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And I that maxim to a tittle
Pursue, some think too far a little ;
More prone to quit the ground I've got,
Than claim a rank I merit not;
Conscious how scanty, at the most,
Is all Truth can, or Sense would boast.

Witches, 'tis said, on Lapland's coast,
Astride their broomsticks travel post:
So when the Muse is pleased to back
My wooden genius for a hack,
Away she scampers, like a witch,
Through thick and thin, cross hedge and ditch;
As if resolved, before we part,
To break her own neck or my heart.

Broomsticks on no punctilios stand,
Ready alike for every hand:
So I my skill and powers would suit
(Powers how confined ! skill how minute!)
To any need, at any call!
Be useful—or not be at all.

One semblance more of me (God knows)
The broomstick too exactly shows;
By bands—long ! long! perhaps to last!-
'Tis like myself, to birch bound fast * !
And shall things ever thus remain ?-
'Tis fair to hope, though not complain.
I bear, meanwhile, what must be borne:
And when to a mere stump I'm worn,
Let this eulogium on my tomb stick,
Here lies—THE MODEL OF A BROOMSTICK !'

BISHOP

* Mr. Bishop was master of Merchant Tailor's school.

MODERATE WISHES.

LET Alexander's discontented soul
Sigh for another world's increased control!
Ill weaved Ambition has no charm for me,
Nor, sordid Avarice, am I slave to thee.

I only ask twelve thousand pounds a year,
And Curwen's countryhouse on Windermere-
A beauteous wife, and sensible as fair,
And many a friend, and not a single care.

I am no glutton—no! I never wish
A sturgeon floating in a golden dish-
At the Piazza satisfied to pay
Three guineas for my dinner every day.
What though shrewd Erskine at the bar we

view,
As famed as Crassus and as wealthy too;
I only ask the eloquence of Fox,
To jump like Ireland, and like Belcher box,
To act as Garrick did—or any how
Unlike our heroes of the buskin now;
To range, like Garnerin, through fields of air,
To win, like V-8, England's richest fair-
I only ask, these blessings to enjoy,
And every varied talent well employ,
Thy life, Methuselah! or, if not thine,
An immortality of love and wine.

HODGSON,

A TENEMENT TO BE LET.

SPOKEN AT A MASQUERADE, IN THE CHARACTER OF

A TOWN CRIER.

O YEZ! This is, that all may learn,
Whom it may happen to concern,
To any lady, not a wife,
Upon a lease, to last for life,
By auction will be let this day,
And enter'd on some time in May,
A vacant heart; not ornamented
On plans by Chesterfield invented ;
A plain, old fashion'd habitation,
Substantial, without decoration,
Large, and with room for friends to spare;
Well situate, and in good repair.

Also the furniture; as sighs,
Hopes, fears, oaths, prayers, and some few—lies;
Odes, sonnets, elegies, and songs,
With all that to the above belongs.

Also,--what some might have been glad,
Though in a separate lot, to have had,-
A good rich soil of hopeful nature,
Six measured acres (feet) in stature.

Likewise, another lot—a heap
Of tatter'd modesty, quite cheap.
This with the rest would have been sold,
But that by several we were told,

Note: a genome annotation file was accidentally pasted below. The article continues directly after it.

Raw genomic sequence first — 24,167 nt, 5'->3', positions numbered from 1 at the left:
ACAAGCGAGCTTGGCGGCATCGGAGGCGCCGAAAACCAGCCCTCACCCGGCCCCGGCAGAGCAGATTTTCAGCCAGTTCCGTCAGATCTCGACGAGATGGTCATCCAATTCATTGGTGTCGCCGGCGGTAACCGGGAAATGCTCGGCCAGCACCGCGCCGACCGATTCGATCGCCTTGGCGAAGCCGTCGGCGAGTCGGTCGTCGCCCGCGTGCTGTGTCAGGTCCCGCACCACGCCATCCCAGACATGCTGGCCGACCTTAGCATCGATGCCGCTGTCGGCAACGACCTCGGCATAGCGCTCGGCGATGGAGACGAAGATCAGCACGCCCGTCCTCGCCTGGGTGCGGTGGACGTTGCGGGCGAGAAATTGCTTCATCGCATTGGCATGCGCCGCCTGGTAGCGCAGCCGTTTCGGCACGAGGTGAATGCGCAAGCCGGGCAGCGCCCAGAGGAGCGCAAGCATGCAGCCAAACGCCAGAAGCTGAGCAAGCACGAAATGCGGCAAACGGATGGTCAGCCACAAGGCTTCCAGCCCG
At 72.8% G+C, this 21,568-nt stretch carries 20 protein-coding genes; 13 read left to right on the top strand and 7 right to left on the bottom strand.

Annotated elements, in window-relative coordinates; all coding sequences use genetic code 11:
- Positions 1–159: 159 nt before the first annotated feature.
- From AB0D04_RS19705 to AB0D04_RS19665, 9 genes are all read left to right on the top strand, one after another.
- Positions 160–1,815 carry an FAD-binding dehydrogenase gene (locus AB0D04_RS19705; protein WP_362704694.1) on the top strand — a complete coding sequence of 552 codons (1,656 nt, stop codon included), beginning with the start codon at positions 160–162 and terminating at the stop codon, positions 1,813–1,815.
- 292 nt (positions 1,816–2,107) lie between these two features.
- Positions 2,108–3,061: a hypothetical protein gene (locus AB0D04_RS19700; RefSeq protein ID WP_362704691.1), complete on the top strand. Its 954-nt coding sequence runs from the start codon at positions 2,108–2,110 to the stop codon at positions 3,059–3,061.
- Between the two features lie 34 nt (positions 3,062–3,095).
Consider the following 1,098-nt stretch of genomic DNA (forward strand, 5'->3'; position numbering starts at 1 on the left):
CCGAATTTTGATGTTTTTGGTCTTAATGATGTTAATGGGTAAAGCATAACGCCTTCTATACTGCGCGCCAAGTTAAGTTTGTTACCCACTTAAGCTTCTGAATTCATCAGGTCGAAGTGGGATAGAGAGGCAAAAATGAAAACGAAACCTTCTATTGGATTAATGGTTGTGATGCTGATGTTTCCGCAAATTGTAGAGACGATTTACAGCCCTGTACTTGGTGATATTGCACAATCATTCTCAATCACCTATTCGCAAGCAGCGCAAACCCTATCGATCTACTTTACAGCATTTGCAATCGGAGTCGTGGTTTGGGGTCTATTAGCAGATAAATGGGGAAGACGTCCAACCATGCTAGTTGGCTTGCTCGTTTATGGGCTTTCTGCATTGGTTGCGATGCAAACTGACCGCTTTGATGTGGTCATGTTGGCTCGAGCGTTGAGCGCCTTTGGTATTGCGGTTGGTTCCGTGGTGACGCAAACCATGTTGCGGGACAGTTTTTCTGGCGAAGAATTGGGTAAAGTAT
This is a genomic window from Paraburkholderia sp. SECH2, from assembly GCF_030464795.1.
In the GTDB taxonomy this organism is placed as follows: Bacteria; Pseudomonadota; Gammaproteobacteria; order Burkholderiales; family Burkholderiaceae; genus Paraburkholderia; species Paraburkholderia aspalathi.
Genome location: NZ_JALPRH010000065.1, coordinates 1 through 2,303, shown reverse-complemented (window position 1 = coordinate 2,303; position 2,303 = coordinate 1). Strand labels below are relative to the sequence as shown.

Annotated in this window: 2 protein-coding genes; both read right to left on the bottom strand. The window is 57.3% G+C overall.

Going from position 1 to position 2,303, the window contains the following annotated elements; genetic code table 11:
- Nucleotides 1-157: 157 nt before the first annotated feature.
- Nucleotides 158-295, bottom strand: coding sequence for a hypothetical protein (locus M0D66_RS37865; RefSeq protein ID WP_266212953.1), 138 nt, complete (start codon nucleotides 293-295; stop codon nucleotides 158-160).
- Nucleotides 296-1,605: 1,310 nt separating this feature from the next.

If put up with the heart, the price
Of that it much might prejudice.

Note well; the estate, if managed ably,
May be improved considerably:

Love is our money, to be paid
Whenever entry shall be made;
And therefore have we fix'd the day
For entering in the month of May.
But if the buyer of the above
Can on the spot pay ready love,
Hereby the owner makes profession
She instantly shall have possession.
The highest bidder be the buyer,
You may know further of the Crier.

F. LAURENCE.

PARODY ON GRAY'S ELEGY IN A

COUNTRY CHURCH YARD.

doubtful

St. Paul's proclaims the solemn midnight hour,

The weary cit slow turns the master key; Time-stinted prentices up Ludgate scour,

And leave the streets to darkness and to me. Now glimmering lamps afford a

ray, And scarce a sound disturbs the night's dull ear; Save where some rambling hack directs its way,

Or frequent tinklings rouse the tavern bar. Save that in yonder iron-grated tower

The watchmen to the constable complain Of such as, in defiance to their power,

Molest their ancient solitary reign. Beneath those butchers' stalls, that penthouse shed,

re rankling offals fret in many a heap, Each in his several sty of garbage laid,

The dexterous sons of Buckhorse soundly sleep.

The cheerful call of Chair, your honour, chair!' Rakes drunk and roaring from the Bedford

Head, The tongues of coachmen squabbling for a fare,

No more can rouse them from their lowly bed. For them the blazing links no longer burn,

Or busy bunters ply their evening care; No setters watch the muddled cit's return, "In hopes some pittance of the prey to share,

Oft to their subtilty the fob did yield,

Their cunning oft the pocket string hath broke! How in dark alleys bludgeons would they wield! How bow'd the wretch beneath their sturdy

stroke!

Let not Ambition mock their humble toil,

Their vulgar crimes and villany obscure; Nor rich rogues hear with a disdainful smile,

The low and petty knaveries of the poor, The titled villain, and the thief of power,

The greatest rogue that ever bore, a name Awaits alike the inevitable hour,

The paths of wickedness but lead to shame. Nor you, ye proud, impute to these the fault,

If justice round their necks the halter fix, If from the gallows to their kindred vault

They ride not pompous in a coach and six. Gives not the lordly axe as sure a fate?

Are peers exempt from mouldering into dust? Can all the gilded scutcheons of the great

Stamp on polluted deeds the name of just?

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